Bengals mail Part 1: Keep Marvin Jones or Mohamed Sanu?

CINCINNATI -- As of Saturday morning, the Cincinnati Bengals have 17 players who could be eligible for free agency this time next year. Of them, 12 are regular contributors.

As a result, there is a very real need for the franchise to start using some of the rollover money it has been stockpiling and apply it toward extending the contracts of a couple of those players this offseason so as to abate the forthcoming frenzy that could come next March.

This weekend's mailbags are dominated with questions about preparing for the mass of talented free-agent deals that could be on the 2016 horizon. Let's get to them:

@ColeyHarvey. Good question, Landry. It's probably too early to say if the Bengals are ready to pick between re-signing receivers Marvin Jones and Mohamed Sanu, but that quandary will preoccupy them soon enough. Both Jones and Sanu are among three Bengals wideouts scheduled to hit free agency next year. Pro Bowler A.J. Green's rookie contract is set to expire after he exercises his fifth-year option this season.

For now, I'd bet the Bengals want to keep all three. Green's value is well-documented, and Sanu gave them meaningful reps -- his seven drops notwithstanding -- last season in place of Green, who missed multiple games with injuries. Jones didn't play at all in 2014 after suffering a series of early-season ankle and foot injuries but had a strong 2013 season and is hopeful about building on it when he returns this year. Because they haven't seen Jones in game action for more than a year, the Bengals probably want to reserve judgement on him. It's likely they'll let him play out this season before offering him an extension. It appears Sanu will be playing out the final year of his rookie contract, too. As far as potential replacements getting drafted, I don't think that's on the table right now. The Bengals need receivers, but it's more about recommitting to the long-term depth of the position than replacing players currently on the roster.

@ColeyHarvey. Not to burst your bubble, but I'm going to keep the answer to this one very simple. No. The Bengals are not going to go after Randall Cobb. As good of a receiver -- and as great a return man -- as he is, he doesn't make financial sense for a team that would be better served committing money elsewhere. Reports have indicated Cobb wanted $12 million per year before the Packers cut him last week. Earlier this week we explored why signing a player to that kind of contract didn't make sense for a Bengals team that entered free agency with about $15-18 million to spend.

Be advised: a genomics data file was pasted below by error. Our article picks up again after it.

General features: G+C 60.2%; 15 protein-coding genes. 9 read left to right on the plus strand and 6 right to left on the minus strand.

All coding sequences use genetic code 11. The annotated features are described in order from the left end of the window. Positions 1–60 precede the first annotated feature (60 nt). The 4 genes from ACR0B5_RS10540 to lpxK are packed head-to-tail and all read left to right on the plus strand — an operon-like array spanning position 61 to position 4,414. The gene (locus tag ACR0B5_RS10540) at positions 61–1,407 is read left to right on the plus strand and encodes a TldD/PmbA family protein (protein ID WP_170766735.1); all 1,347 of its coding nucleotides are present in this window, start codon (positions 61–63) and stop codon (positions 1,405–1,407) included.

@ColeyHarvey. Again, not trying to be a Debbie Downer here, but sorry, Nick, I do not. There's a financial component to adding Percy Harvin that likely won't work, and there's a chemistry component that makes him a bad fit, too. We expanded on both a little further in an earlier offseason mailbag. There are all kinds of reports about his poor locker-room attitude and lacking relationship with teammates. When you have a group that's as seemingly tight-knit as the Bengals are, bringing in free agents with a reported history of attitude issues with teammates sounds like a bad idea. Harvin to the Bengals isn't realistic at all to me.

@ColeyHarvey. To complete the trifecta of adverse reponses, no. There hasn't seemed to be much of a chance that tight end Jermaine Gresham would be coming back since the Bengals' playoff loss at Indianapolis. Remember, that was the second of two key late-season games that Gresham didn't play in despite testing out injuries before kickoff. After the first missed game -- Week 15 at Cleveland -- he returned for the very next practice. Following the playoff game, he wouldn't talk when I tried to ask him why he didn't feel ready to play. Based on conversations with multiple people around the team after that game, Gresham lost any shred of respect he had with certain people around the organization. So no, I don't foresee him coming back. The only reason it could happen is if he has no other legitimate offers and the Bengals aren't pleased with the tight end landscape. After all, they need a blocker to replace him, and there are relatively few candidates in free agency or the draft who can adequately do that.

@ColeyHarvey. There are a number of ways I can answer this question. I'll start by responding with a question of my own: What's your definition of a big-name player? Is it one who commands a large salary? Is it a player who simply has a recognizable name? Is it Suh? If it's the latter case, then no, the Bengals won't be making that move. They also aren't going to break the bank unless they're signing only one free agent from the outside. Of course, they've already inked Rey Maualuga and are expected to re-sign Clint Boling. But beyond that, the only other "big-name" free agent I could foresee them signing is a pass rusher. As I've been saying, Greg Hardy and Jerry Hughes are two ends who fit that bill. Hardy could come with a $7-10 million per season price tag and a lot of baggage following the dismissal of his domestic violence charges. Would that be big-name enough?